DeLillo's 'Point': Surreal, Paranoid And American
Don DeLillo might not be the country's most famous novelist, but it's hard to think of another U.S. author whose works are so quintessentially American. DeLillo's books have chronicled some of the nation's favorite hobbies: football (End Zone), rock 'n' roll (Great Jones Street), film (Americana). He's written some of the most stunning works to come out of America's worst modern tragedies, chronicling the aftermath of the Sept. 11 attacks in Falling Man, and casting Kennedy assassin Lee Harvey Oswald as the main character of Libra. DeLillo is a postmodernist, which makes him, perhaps, perfectly suited to what looks to be an increasingly surreal, paranoid era in American history.
His latest novel, Point Omega, is short, but it's just as dark and unsparing as his earlier work. It's no less ambitious than White Noise, Underworld or Mao II, his masterpieces, all of which took a hard and uncomfortable look at America's evolving identity.
The novel unfolds over the space of a few weeks in a California desert, where Jim Finley, a young filmmaker, is trying to convince Richard Elster, a retired Iraq war adviser, to take part in a documentary he's planning. Elster never quite agrees, though he's happy to talk to Finley, abstractly, about his experience in the Pentagon: "Lying is necessary," Elster explains. "The state has to lie. There is no lie in war or in preparation for war that can't be defended. We went beyond this. We tried to create new realities overnight ... The reality stands, it walks, it squats. Except when it doesn't."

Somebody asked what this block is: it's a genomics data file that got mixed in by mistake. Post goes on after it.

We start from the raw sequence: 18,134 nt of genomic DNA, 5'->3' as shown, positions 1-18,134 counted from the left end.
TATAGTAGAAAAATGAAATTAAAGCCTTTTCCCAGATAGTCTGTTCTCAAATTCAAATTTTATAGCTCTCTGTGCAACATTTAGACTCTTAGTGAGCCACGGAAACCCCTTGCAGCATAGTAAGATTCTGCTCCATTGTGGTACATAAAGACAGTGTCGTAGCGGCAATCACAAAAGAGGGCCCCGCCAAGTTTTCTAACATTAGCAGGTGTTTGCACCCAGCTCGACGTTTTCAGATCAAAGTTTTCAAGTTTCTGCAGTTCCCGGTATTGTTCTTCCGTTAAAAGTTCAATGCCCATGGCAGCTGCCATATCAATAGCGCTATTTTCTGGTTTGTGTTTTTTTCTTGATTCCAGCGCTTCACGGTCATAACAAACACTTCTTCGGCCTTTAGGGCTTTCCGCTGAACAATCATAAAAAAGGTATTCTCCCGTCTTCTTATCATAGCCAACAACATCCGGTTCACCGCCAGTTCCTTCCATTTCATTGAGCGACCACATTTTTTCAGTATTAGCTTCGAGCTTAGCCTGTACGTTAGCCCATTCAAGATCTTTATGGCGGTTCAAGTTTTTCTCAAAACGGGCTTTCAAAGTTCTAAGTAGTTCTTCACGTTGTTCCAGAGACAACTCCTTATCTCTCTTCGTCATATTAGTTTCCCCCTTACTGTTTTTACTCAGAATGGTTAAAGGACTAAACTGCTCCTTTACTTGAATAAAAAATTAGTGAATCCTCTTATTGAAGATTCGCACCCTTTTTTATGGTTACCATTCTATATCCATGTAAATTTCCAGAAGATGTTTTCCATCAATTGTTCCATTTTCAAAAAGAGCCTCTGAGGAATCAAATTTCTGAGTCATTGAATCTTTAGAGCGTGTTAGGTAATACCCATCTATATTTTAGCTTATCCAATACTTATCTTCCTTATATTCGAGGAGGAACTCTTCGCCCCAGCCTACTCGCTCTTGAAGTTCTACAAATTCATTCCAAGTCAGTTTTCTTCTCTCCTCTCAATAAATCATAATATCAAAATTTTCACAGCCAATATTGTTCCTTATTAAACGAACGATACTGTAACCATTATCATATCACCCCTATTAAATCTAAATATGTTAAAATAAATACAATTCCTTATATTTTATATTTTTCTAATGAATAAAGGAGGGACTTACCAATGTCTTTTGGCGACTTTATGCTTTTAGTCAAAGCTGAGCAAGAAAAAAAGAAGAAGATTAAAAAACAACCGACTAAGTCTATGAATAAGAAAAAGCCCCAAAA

After several days, the two are joined by Jessie, Elster's beloved daughter, "pale and thin, mid-twenties, awkward." Jessie's presence doesn't alter the dynamic between the men, at least initially. Eventually, though, everything breaks down — their world is torn apart for reasons both vague and horrifying. DeLillo's genius here lies in what he doesn't tell the reader, what he dares us to figure out for ourselves.
It's possible to see a little bit of the author in Elster, who advises Finley at one point, "You told [your ex-wife] everything. ... It's the worst thing you can do in a marriage. Tell her everything you feel, tell her everything you do. That's why she thinks you're crazy." At no point in this slim novel is DeLillo in danger of overexplaining anything; his restraint is admirable — and increasingly rare, unfortunately — in American fiction.
Early in Point Omega, a shadowy, unnamed character notes that it's "impossible to see too much." It reads, and feels, like a warning. DeLillo has expressed a similar sentiment in nearly every novel he's written, but this novel is far from a retread: It's nothing less than DeLillo's most stunning, remarkable novel in over a decade, and one of the best of his career.
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